To help celebrate National Adoption Awareness Month, and demonstrate that religious beliefs should in never trump the ability for a loving LGBTQ family to welcome children into their home, we've rounded up several family stories that show the true depth and breath of the adoption experience — men who never planned to become dads, and woke up one day to find themselves responsible for little ones. Men who always wanted to become dads, and suffered through years of failed placements before finally making their dreams come true. Single men, who realized they were strong enough to adopt on their own. And men who adopted older children through the foster care system.

These are just a few of the inspiring stories of gay, bi and trans adoptive dads — we are literally sitting on a treasure trove of them. And, no doubt, there are countless more headed your way in the months to come.

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Change the World

"Dadvocates" Gather in D.C. to Demand Paid Family Leave for ALL Parents

"Dadvocate" and new gay dad Rudy Segovia joined others in D.C. recently to educate lawmakers on the need for paid family leave for ALL parents

On Tuesday October 22, Dove Men+Care and PL+US (Paid Leave for the United States) led the Dads' Day of Action on Capitol Hill. A group of over 40 dads and "dadvocates" from across the states lobbied key member of Congress on the issue of paid paternity leave for *ALL* dads. They shared stories of their struggles to take time off when welcoming new family members and the challenges dads face with no paid paternity leave.

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Dennis McDonough and John Kihm have been together for over eight years and married since May 2015. Becoming dads was always part of their plan. In 2016, they became foster dads and during the following six months after becoming licensed, they cared for nine foster kids.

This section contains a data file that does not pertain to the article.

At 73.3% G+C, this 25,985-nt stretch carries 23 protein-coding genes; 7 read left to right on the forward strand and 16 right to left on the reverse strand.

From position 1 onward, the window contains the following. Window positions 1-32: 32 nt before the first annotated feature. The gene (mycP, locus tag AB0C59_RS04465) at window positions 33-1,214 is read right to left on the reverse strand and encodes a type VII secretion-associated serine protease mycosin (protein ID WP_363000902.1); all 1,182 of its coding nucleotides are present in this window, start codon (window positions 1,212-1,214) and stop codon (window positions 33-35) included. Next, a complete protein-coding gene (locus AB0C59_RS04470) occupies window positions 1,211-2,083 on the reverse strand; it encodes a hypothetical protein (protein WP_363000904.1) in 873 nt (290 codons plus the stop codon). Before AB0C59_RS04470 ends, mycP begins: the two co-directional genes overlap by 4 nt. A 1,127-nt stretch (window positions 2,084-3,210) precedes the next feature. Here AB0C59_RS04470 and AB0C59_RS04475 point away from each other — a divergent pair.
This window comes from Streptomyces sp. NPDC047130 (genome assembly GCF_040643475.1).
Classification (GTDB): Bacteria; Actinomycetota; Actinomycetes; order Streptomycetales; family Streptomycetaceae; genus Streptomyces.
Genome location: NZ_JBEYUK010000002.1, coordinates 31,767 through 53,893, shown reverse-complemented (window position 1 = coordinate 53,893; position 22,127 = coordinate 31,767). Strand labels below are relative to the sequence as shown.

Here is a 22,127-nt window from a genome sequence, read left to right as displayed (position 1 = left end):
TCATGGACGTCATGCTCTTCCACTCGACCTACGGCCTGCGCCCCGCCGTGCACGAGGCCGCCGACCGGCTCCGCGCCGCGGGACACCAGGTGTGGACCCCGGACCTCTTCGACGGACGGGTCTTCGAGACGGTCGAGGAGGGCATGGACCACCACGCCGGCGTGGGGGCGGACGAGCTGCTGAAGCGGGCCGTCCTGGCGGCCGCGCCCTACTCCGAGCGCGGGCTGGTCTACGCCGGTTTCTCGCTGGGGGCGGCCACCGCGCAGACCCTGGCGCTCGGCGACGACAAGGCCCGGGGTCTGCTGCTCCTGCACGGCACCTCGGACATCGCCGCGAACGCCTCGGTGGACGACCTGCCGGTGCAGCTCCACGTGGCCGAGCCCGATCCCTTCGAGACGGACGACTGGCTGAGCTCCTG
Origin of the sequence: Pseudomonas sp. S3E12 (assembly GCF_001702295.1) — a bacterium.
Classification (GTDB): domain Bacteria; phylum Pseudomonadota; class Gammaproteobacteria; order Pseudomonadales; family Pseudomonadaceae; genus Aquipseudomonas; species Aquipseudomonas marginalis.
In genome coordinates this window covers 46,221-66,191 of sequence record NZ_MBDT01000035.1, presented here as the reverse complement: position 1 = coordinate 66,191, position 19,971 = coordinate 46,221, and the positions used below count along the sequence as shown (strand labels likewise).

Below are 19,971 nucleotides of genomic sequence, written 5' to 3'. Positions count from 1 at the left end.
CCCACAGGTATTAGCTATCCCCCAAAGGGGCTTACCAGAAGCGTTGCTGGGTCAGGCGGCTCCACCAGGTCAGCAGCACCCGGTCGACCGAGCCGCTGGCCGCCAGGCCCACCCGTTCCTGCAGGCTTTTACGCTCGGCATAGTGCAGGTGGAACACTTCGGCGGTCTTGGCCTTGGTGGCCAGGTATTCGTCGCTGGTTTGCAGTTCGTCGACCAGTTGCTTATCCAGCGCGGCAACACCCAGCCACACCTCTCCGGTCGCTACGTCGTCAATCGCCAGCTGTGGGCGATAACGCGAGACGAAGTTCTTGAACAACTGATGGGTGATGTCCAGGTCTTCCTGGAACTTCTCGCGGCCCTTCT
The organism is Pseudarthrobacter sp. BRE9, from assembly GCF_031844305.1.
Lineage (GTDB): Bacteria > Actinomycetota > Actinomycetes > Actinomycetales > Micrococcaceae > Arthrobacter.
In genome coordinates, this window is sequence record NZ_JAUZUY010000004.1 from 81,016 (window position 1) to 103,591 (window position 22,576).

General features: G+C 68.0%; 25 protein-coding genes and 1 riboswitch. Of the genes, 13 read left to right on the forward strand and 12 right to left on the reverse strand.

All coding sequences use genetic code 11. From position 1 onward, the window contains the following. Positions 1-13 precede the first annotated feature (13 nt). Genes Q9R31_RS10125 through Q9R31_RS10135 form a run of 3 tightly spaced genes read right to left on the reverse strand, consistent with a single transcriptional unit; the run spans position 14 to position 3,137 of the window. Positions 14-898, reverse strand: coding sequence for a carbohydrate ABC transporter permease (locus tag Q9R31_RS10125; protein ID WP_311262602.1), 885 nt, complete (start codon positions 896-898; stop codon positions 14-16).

"We knew that we would be able to help children who were in need, children who were scared and had no where to go and no one to love them," shared Dennis. "We knew that somewhere along the process we would eventually have children who would need our love forever." Currently, the dads have four children, two of which they've adopted.

As this family has welcomed more children, helped reunite others with their biological families, and finalized two of their sons' adoptions, neither dad received any paid paternity leave.

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Personal Essays by Gay Dads

Raising Grounded Kids in Crazy Manhattan

When it comes to raising kids in Manhattan, Dr. Evan Goldstein lives by this lesson — less is more.

There are several lessons that we all learn as we continue to age on this wacky place called earth. But I learned one of life's most important nuggets my first year of medical school, and it has never left me. I remember this one night in particular—it was late, and I had been studying when I realized I forgot an important book in the stacks of the library. Thankfully, a janitor opened the locked door and allowed me to retrieve my belongings. I remember it took him a while to open the locked section that I needed to enter, as he had so many dangling keys on his keychain. He responded to me gazing at the lock by saying, "Son, I may only be a janitor without any education beyond high school, but I have seen medical student after student enter this school for the past 25 years. Can I give you some advice?" "Of course," I said. "Do you see all these keys on this keychain?" he said. "Every single one holds a new responsibility. Less keys, less responsibility. Less is more! Remember that my friend." And with that, he was gone.

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Popular

"We're Dads, the Greatest Thing We've Ever Been": Congrats to Gay Men Whose Families Recently Grew!